The health of the James River watershed continues to improve and is significantly better than it was ten years ago. That new assessment was released Thursday morning by the James River Association.
The association gave the river's health a B- grade for 2017. That is up slightly from the last assessment in 2015. It is significantly higher than when the association began issuing its "State of the James" reports ten years ago.
Association CEO Bill Street says much of the improvement is the result of new pollution controls. "Since 2005, Virginia has invested over 1.3 billion dollars, which has also been matched by local and private dollars to control pollution going into the James River and other waters of the state," Street told reporters. "The vast majority of that money has gone to wastewater treatment upgrades and as a result we have attained 118 percent of the needed pollution reductions in wastewater going into the James River."
Street says more needs to be done to control agricultural and storm water pollution to improve from this year’s grade of B-minus. That will be especially important as population growth puts more stress on wastewater treatment facilities, he says. Pollution reduction was the lowest scoring set of indicators in the 2017 report. Most violations in the category are related to heavy precipitation weather events that lead to sewage overflows and agricultural and construction runoff. Street said sediment reductions are still well below the targets set for cleanup of the Chesapeake Bay.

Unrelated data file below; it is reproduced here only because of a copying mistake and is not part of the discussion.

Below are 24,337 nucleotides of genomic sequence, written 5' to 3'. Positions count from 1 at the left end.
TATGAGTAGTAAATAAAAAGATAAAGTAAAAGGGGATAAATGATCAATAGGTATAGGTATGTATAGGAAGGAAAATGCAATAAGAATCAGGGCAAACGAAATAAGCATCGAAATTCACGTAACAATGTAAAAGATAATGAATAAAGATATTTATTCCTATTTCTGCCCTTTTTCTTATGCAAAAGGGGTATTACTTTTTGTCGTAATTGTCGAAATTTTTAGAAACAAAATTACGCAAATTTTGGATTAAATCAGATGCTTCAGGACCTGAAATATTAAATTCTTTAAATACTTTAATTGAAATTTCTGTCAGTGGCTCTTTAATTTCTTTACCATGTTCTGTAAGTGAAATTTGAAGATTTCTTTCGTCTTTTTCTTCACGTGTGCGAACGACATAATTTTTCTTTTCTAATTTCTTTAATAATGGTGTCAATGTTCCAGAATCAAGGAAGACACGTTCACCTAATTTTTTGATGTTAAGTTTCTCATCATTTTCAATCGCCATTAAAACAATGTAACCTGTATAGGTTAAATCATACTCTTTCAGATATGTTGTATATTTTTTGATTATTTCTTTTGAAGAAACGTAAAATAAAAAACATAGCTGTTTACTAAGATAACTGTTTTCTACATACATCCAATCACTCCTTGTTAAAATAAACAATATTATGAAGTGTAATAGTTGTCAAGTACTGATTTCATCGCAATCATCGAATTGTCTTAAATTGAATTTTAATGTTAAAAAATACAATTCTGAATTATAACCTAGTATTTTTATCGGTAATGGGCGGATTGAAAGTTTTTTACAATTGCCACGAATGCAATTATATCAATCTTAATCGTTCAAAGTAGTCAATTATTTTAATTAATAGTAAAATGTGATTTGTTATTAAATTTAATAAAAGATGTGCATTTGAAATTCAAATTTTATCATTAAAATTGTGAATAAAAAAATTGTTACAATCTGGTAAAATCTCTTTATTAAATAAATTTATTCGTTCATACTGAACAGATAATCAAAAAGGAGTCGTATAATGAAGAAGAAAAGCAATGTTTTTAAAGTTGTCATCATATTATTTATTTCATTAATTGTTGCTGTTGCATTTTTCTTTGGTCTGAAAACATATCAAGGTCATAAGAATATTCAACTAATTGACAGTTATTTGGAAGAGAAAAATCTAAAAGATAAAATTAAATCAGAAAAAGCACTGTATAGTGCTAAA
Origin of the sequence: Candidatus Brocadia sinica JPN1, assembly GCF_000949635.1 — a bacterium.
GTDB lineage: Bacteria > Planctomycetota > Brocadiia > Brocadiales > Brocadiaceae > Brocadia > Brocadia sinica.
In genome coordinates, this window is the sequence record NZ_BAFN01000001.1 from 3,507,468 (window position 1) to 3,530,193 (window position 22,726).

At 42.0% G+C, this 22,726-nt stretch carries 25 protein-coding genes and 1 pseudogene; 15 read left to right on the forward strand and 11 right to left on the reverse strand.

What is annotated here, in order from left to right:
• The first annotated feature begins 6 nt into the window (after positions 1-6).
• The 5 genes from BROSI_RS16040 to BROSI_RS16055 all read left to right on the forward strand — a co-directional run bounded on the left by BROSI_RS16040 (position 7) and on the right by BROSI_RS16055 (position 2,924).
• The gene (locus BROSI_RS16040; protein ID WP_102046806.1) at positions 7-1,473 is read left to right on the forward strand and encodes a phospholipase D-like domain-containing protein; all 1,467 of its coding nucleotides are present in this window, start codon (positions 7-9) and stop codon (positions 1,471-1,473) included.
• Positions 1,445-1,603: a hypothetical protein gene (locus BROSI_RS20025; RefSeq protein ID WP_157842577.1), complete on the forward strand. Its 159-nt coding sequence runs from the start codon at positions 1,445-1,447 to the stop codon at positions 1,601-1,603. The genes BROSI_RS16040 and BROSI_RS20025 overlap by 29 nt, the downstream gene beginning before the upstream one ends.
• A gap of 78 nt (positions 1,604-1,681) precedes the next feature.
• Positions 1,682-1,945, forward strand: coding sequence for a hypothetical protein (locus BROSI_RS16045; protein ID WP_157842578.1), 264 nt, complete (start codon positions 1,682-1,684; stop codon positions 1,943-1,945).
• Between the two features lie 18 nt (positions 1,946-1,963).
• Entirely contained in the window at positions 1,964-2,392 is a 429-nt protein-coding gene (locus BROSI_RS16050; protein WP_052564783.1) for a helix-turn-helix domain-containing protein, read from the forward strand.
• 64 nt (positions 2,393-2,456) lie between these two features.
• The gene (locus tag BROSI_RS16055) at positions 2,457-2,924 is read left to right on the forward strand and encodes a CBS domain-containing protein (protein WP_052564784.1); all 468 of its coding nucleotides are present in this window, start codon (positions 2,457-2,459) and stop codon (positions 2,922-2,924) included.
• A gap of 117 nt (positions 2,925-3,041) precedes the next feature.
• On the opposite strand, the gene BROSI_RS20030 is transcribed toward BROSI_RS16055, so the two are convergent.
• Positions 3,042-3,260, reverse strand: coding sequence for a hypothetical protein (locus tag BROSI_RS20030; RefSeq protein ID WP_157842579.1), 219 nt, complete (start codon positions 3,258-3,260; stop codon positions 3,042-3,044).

The association found significant improvements in fish and wildlife populations since the 2015 assessment, especially in small mouth bass and oysters. There was a puzzling decline in underwater grasses, though. Street says experts are trying to figure out the cause.
The association says the James is Virginia's largest source of drinking water, serving some 2.7 million people.
Street noted the long-term improvement of the watershed. It's improved ten points in the ten years since the association issued its first report. "When you think back 40 years and the state of the James at that point we estimate to be in the low D’s. The James River had been shut down due to kepone contamination and was really considered one of the most polluted rivers in the whole country," Street remembered.
The potential construction of natural gas pipelines in Virginia could pose a threat to the river’s health in future years. "With the amount of land that will be cleared and the amount of stream crossings," Street said, "there’s a great risk that it could generate a lot of sediment pollution. And that, in turn, could lead to poorer scores in the future."